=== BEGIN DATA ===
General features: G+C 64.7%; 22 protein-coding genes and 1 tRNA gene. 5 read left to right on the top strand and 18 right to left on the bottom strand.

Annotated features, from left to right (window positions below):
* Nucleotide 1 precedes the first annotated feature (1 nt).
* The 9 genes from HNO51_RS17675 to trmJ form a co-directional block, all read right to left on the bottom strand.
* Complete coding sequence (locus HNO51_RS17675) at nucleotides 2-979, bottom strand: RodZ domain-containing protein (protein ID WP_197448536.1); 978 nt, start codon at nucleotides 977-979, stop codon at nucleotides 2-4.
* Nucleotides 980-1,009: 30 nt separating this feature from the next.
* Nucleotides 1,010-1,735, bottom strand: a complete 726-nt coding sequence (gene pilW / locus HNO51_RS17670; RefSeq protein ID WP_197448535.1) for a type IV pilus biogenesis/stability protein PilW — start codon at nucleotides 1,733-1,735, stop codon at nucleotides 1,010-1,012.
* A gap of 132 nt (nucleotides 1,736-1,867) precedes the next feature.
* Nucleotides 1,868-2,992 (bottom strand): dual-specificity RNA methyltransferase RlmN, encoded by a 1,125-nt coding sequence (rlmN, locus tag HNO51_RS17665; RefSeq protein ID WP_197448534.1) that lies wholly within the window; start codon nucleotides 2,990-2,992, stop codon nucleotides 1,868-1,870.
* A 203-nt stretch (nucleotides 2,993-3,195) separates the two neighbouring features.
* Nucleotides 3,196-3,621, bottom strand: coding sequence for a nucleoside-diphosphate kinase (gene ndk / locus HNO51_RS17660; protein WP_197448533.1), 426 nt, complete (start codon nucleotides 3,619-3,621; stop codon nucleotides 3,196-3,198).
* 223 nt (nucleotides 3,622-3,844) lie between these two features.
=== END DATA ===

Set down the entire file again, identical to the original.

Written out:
General features: G+C 64.7%; 22 protein-coding genes and 1 tRNA gene. 5 read left to right on the top strand and 18 right to left on the bottom strand.

Annotated features, from left to right (window positions below):
* Nucleotide 1 precedes the first annotated feature (1 nt).
* The 9 genes from HNO51_RS17675 to trmJ form a co-directional block, all read right to left on the bottom strand.
* Complete coding sequence (locus HNO51_RS17675) at nucleotides 2-979, bottom strand: RodZ domain-containing protein (protein ID WP_197448536.1); 978 nt, start codon at nucleotides 977-979, stop codon at nucleotides 2-4.
* Nucleotides 980-1,009: 30 nt separating this feature from the next.
* Nucleotides 1,010-1,735, bottom strand: a complete 726-nt coding sequence (gene pilW / locus HNO51_RS17670; RefSeq protein ID WP_197448535.1) for a type IV pilus biogenesis/stability protein PilW — start codon at nucleotides 1,733-1,735, stop codon at nucleotides 1,010-1,012.
* A gap of 132 nt (nucleotides 1,736-1,867) precedes the next feature.
* Nucleotides 1,868-2,992 (bottom strand): dual-specificity RNA methyltransferase RlmN, encoded by a 1,125-nt coding sequence (rlmN, locus tag HNO51_RS17665; RefSeq protein ID WP_197448534.1) that lies wholly within the window; start codon nucleotides 2,990-2,992, stop codon nucleotides 1,868-1,870.
* A 203-nt stretch (nucleotides 2,993-3,195) separates the two neighbouring features.
* Nucleotides 3,196-3,621, bottom strand: coding sequence for a nucleoside-diphosphate kinase (gene ndk / locus HNO51_RS17660; protein WP_197448533.1), 426 nt, complete (start codon nucleotides 3,619-3,621; stop codon nucleotides 3,196-3,198).
* 223 nt (nucleotides 3,622-3,844) lie between these two features.